In the past four years, the Agricultural Students Career and Mentorship Dialogue Bootcamp (AG-STUD –AFRICA), has brought together over six hundred (600) agribusiness students from over thirty (30) different high schools and agric colleges across the country.
Directly, seven hundred and fifty (750) campers have benefitted from the mentoring, coaching, and Competence-Based Training and Corporate Field Tours the Bootcamp offers.
Indirectly, about twelve thousand (12,000) non-campers have also benefitted from the practical training sessions, empowering them to develop bankable business plans agribusinesses within their schools and communities. Presently, some alumni’s have established forty-three (43) successful agribusinesses.
The five (5) days Bootcamp is a practical beginner agribusinesses initiative of Agrihouse Foundation, designed to develop agric students, beginner agribusinesses and start-ups’ expertise. The Bootcamp exposes the participants to the dynamics of the market, through education and leadership programs essential for achieving success in agriculture and agribusiness.
The 5th edition of the Bootcamp is expected to open on Monday, March 28, to Friday, April 1, 2022, at the Flagstaff House, at the invitation of His Excellency the Vice President, Mahamudu Bawumia.
The Vice President would be engaging the agric students and beginner agribusinesses in a mentoring session aimed at inspiring the young people with stories from childhood, academic experiences and career choices that have guided his path.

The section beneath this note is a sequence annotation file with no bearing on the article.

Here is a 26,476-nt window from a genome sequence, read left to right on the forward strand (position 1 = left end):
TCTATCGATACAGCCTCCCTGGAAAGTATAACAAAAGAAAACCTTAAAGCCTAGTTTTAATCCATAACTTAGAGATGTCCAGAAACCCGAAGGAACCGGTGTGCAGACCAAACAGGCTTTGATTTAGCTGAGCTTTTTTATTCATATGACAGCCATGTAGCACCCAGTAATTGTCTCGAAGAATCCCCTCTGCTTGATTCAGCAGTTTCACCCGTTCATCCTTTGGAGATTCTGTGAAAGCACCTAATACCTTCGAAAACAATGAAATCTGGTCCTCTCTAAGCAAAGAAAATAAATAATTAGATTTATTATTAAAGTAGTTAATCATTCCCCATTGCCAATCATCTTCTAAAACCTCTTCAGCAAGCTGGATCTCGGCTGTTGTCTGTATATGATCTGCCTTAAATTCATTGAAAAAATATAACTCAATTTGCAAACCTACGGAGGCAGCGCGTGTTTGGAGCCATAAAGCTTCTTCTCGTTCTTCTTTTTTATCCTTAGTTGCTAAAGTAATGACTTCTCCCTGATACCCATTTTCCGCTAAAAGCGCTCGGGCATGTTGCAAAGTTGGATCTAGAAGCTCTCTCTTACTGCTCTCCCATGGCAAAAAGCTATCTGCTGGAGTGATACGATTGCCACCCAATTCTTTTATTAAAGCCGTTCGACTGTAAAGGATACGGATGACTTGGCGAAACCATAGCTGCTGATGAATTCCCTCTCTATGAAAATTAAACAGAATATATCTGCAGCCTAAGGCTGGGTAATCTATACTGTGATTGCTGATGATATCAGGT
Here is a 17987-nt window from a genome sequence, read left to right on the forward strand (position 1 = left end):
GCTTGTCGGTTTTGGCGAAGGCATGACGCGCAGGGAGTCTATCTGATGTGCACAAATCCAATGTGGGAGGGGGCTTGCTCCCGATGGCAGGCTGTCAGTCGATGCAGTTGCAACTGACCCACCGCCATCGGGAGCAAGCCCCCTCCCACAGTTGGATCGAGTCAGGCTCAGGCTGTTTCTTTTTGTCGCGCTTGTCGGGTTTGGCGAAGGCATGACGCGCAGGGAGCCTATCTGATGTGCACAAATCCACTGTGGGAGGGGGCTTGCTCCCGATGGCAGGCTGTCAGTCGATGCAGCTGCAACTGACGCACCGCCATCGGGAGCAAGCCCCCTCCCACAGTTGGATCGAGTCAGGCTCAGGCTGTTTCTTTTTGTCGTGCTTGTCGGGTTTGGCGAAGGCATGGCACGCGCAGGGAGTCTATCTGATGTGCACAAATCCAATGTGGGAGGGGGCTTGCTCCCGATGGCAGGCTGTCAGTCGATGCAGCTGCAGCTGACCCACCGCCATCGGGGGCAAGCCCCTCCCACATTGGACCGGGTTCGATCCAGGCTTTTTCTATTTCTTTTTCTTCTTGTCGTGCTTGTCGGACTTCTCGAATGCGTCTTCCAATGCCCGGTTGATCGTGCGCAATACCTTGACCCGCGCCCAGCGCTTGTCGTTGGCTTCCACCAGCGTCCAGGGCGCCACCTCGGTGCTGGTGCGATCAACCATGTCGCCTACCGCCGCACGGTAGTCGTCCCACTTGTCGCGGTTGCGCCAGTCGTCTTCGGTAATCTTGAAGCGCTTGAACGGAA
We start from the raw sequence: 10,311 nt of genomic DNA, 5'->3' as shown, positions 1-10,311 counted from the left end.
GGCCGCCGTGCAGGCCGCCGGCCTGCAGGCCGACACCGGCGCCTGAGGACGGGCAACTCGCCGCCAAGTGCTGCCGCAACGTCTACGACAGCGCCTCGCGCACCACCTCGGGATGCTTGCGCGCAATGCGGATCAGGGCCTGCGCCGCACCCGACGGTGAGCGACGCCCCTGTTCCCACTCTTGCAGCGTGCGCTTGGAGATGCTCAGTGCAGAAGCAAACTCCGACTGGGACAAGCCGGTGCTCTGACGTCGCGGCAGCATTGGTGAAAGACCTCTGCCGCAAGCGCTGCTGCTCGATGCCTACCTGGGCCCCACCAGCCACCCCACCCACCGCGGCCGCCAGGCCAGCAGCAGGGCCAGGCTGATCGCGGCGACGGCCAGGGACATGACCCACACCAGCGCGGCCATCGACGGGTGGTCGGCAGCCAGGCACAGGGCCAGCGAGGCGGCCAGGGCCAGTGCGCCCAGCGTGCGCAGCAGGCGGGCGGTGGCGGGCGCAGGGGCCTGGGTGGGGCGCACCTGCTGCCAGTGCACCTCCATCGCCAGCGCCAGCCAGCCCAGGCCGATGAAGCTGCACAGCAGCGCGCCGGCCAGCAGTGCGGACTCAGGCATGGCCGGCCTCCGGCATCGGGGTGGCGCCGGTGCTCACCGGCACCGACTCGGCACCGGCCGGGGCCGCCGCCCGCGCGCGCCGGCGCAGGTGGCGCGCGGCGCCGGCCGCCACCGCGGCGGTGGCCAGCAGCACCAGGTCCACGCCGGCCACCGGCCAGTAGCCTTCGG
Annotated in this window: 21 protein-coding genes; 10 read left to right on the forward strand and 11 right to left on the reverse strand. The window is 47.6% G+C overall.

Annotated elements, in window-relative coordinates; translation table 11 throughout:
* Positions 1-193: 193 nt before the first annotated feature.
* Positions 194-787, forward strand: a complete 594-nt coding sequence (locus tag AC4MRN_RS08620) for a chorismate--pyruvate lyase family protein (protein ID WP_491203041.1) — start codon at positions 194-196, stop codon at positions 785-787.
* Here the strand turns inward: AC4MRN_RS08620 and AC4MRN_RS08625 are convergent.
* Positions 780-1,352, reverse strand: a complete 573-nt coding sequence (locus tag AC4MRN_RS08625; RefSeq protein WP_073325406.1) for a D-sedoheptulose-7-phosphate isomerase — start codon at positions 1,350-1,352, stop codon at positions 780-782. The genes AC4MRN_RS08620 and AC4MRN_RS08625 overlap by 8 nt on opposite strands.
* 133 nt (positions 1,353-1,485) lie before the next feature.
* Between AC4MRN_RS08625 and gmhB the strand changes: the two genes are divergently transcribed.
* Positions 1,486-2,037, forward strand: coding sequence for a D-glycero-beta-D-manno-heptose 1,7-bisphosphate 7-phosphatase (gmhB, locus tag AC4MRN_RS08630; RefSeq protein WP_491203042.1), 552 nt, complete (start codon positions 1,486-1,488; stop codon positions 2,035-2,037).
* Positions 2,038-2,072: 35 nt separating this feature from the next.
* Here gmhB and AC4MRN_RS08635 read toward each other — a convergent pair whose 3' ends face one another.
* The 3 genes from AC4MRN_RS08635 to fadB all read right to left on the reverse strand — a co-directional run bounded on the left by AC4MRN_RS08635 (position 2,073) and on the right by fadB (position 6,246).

He would also be sharing his thoughts on the theme for this year’s event, “Digitalization-The Enabler, The Game Changer, and The future for the Agri-Youth,” as it relates to investing in sustainable agriculture, and government’s policies and programs in place for young Ghanaians who are interested in the agric sector, and those already working along the value chain.
In a press statement, Executive Director of Agrihouse Foundation, Alberta Nana Akyaa Akosa Sarpong, said the mentoring session with the Vice President is expected to boost the confidence of the young agripreneurs, in relation to their chosen career path, and also hear directly from the presidency, the digitization plans and projects in place for the country’s agricultural sector.
In anticipation, some of the agri-students and beginner agribusinesses have been sharing their experiences at the previous editions of the Bootcamp with AGRIWATCHGH:
James Elikem Brown, a past student of English Amanfrom SHS who was part of the Bootcamp last year, is currently cultivating a successful pineapple farm. James went into value addition after the Bootcamp, and has now registered his fruit juice company with the Food and Drugs Authority. Together with some University Graduates, he is working on a project aimed at encouraging more young people to venture into the agricultural sector.